Do you remember a man named Vignesh Sundaresan? You don't? Here's a clue. Maybe you remember him from his moniker "MetaKovan."
Vignesh Sundaresan is a co-founder of bitcoin ATM provider Bitaccess. But he's most famous as the "crypto whale" who bought digital art in the from of a Non-Fungible Token (NFT) at Christie's auction for $69.3 million.
So what in the heck is this NFT thing?
NFTs hit the mainstream in 2017 with CryptoKitties, a digital game that allowed people to buy and "breed" virtual cats with crypto. So naturally, nerdy video game developers went berserk over NFTs.
NFTs enabled gamers to win in-game animations like digital shields, swords, or chariots. Then transfer these cartoon trinkets from one game to another, and sell these in-game NFTs in blockchain marketplaces—sometimes for impressive sums.
Then NFTs found their way into the art world, hyped by celebrities who didn't know much about crypto. For example, Lindsay Lohan made her own NFT based on an image of her face.
Hours after she put her NFT (face) up for sale, she tweeted, "Bitcoin is the future," even though her NFT lived on Ethereum. First, Lohan sold the image for over $17,000. Then it was quickly resold for $57,000.
But it gets much, much worse.
In December 2020, Twitter founder Jack Dorsey created a non-fungible token (NFT) from his first-ever Twitter post. He turned a static image of his five-word tweet into a digital file; voila, his NFT was born. This sold for $2.9 million.
Twitter co-founder Jack Dorsey created
an NFT from his first-ever tweet,
which sold for $2.9 million.
In an auction a year later,
the highest bid was $280
NFTs raise money for suspicious projects that end in monstrous failures or sudden "rug pulls," where anonymous founders make off with everyone's money.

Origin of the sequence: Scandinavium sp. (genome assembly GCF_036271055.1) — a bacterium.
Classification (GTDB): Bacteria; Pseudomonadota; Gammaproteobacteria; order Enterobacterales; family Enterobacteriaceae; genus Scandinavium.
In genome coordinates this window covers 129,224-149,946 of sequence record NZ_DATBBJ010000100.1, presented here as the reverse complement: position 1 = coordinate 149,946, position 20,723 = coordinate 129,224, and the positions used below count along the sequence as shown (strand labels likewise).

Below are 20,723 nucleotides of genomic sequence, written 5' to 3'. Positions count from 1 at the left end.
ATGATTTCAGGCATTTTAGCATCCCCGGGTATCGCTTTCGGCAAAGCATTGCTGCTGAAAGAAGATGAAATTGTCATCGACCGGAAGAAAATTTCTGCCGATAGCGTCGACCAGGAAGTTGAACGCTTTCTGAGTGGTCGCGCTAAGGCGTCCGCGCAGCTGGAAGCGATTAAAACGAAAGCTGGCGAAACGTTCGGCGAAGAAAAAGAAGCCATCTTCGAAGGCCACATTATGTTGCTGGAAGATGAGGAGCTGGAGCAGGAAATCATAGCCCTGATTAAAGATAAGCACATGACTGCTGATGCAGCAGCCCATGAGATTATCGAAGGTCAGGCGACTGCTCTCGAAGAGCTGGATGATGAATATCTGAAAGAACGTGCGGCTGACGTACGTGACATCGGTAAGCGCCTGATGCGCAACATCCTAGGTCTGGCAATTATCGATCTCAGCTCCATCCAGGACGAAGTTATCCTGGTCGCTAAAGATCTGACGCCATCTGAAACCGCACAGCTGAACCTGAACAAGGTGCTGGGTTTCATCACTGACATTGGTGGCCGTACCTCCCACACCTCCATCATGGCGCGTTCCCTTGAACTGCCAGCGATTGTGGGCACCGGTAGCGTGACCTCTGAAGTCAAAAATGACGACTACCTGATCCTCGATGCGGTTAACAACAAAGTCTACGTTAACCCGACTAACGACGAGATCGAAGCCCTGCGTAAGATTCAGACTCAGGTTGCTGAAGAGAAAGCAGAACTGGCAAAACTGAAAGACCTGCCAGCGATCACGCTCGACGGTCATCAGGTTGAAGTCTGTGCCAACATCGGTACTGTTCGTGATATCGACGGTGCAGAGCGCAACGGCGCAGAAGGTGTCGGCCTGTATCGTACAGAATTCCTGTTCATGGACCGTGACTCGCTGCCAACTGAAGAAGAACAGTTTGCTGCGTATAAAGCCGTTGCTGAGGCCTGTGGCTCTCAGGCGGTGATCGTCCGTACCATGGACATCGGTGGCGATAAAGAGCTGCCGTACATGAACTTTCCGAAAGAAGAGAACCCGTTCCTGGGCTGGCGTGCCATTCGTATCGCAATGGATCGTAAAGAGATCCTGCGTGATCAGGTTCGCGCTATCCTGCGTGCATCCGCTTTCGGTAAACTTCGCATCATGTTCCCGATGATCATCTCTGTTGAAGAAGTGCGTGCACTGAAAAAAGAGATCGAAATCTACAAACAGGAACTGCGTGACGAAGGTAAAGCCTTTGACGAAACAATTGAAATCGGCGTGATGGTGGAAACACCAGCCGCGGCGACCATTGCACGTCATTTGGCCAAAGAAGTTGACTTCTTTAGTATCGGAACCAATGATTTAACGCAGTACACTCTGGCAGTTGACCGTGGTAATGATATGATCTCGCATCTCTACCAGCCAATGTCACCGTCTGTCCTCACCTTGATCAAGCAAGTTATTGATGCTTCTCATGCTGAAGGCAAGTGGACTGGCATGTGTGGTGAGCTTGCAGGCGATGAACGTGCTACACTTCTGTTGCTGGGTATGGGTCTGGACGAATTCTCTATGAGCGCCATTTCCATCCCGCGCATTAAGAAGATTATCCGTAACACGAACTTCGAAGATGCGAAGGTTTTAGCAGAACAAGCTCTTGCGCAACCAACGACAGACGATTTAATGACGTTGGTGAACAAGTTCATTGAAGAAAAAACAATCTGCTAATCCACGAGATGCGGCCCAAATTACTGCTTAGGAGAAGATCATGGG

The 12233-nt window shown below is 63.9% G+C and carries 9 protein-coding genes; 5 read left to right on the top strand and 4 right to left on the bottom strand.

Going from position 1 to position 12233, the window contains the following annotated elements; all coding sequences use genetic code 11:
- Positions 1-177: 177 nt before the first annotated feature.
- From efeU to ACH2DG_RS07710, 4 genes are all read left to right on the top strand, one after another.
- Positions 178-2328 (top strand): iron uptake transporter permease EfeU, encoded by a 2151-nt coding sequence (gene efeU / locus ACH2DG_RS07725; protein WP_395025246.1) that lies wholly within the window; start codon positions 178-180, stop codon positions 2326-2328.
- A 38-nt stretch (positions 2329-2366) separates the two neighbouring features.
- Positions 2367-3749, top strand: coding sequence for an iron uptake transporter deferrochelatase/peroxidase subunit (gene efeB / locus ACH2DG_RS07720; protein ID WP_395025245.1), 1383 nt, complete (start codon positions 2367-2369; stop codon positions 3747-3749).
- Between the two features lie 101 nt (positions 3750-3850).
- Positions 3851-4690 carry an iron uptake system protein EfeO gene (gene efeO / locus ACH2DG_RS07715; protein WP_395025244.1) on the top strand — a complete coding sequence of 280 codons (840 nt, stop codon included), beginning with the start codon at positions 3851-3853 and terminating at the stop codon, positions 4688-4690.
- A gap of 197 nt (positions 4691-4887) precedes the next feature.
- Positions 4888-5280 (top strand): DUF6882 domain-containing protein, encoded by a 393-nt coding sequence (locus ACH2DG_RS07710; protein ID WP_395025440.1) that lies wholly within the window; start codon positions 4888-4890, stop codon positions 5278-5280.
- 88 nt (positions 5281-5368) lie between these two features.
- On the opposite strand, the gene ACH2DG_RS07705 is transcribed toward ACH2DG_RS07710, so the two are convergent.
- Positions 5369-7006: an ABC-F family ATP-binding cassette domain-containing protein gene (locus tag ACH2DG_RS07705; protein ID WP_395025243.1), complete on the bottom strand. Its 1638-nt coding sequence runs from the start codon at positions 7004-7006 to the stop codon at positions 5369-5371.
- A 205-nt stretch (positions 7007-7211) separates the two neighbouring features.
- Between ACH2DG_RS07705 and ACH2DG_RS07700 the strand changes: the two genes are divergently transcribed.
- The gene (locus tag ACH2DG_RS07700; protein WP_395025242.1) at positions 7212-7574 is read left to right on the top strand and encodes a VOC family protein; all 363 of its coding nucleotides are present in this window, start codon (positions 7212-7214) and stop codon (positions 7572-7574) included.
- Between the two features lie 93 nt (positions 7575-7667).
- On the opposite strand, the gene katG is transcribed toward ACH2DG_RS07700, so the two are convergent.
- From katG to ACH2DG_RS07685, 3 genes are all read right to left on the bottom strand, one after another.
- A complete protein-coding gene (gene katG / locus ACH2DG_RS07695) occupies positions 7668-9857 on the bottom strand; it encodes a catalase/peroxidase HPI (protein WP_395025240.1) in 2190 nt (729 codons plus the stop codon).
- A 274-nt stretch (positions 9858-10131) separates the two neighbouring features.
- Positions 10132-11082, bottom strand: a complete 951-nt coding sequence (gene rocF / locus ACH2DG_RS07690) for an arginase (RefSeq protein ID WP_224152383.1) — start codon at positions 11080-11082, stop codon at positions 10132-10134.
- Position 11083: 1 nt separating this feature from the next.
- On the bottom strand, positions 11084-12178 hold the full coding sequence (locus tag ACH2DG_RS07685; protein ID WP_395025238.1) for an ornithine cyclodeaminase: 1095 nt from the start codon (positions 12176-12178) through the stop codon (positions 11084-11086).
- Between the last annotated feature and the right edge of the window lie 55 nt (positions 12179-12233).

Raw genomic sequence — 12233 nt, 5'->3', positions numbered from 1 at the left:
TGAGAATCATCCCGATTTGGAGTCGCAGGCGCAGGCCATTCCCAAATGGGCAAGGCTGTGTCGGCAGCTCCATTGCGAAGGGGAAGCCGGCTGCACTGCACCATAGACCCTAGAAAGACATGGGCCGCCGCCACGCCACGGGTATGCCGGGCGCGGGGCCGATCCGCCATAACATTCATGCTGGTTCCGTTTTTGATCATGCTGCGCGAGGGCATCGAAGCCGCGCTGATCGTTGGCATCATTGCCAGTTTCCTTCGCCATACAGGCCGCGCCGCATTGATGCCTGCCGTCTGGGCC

- For example, The Evolved Apes NFT project raised millions to allegedly develop a video game, while the founding developer "Evil Ape" disappeared with $2.7 million.
- Big Daddy Ape Club's creators stole $1.3 million worth of tokens on Solana.
- Blockverse, a Minecraft NFT project, sold out 10,000 NFTs in a few minutes before its creators disappeared with over $1.2 million worth of tokens.
Former President Donald Trump's NFT (digital trading card collection) sold out early Friday, Dec 16th, the day after its release. Trump sold 45,000 NFTs at $99 each.
That means he raked in $4.45 million. Roughly 1,000 of these sold for six times the asking. One card showing Trump standing in front of the Statue of Liberty (holding a torch) is currently listed at $24,000.
NFT / crypto tokens are the sickest form of speculation, mania, and a financial scam built around non-transparent technology and phony populism.
It's a scam based on Ponzi payouts fueled by cult-like recruiting. It's a pyramid scheme.
So NFT is like crypto in general. If you sell your NFT and profit in dollars, it's only because someone else bought it at a higher price than you did. And then they expect to do the same, and so on ad infinitum.
Every dollar that comes out of NFT crypto schemes needs to come from a later investor putting a dollar in.
So to presume NFT or crypto investments function as a store of value, we must suppose an infinite chain of greater fools who keep buying these assets at any irrational price and into the future forever.
This is where these financial instruments leave the realm of reason and enter the cult-like world of MLMs and quasi-religious movements.
As we know from the history of other popular delusions, they are usually based on the madness of crowds and cannot sustain themselves. Instead, NFTs and crypto are games of musical chairs where participants gamble on timing the market, hoping to be kept from holding the bag when the music stops.
After the meltdown of Celsius and Sam Bankman-Fried's FTX, these scams are the last thing we need.
Just last week Mark Zuckerberg went to Capitol Hill begging lawmakers not to regulate crypto too harshly just because of all the fraud.
Zuckerberg said, "Congress should let the NFT-powered Metaverse flourish because it will add $3 trillion to global GDP by 2031."
Keep this in mind: Facebook bet billions recently on building this Metaverse and lost half a trillion dollars this year.
I heard someone talking about NFTs at a Christmas party last weekend. I told them about Jack Dorsey's first tweet NFT losing 99.9% of its value.
Then I showed him a photo of a rooster on a gold coin.
I explained that this rooster, with a $4.00 U.S. value in 1910, is worth almost 100 times that amount today.
I will take the gold rooster any day over the CryptoKitty NFT.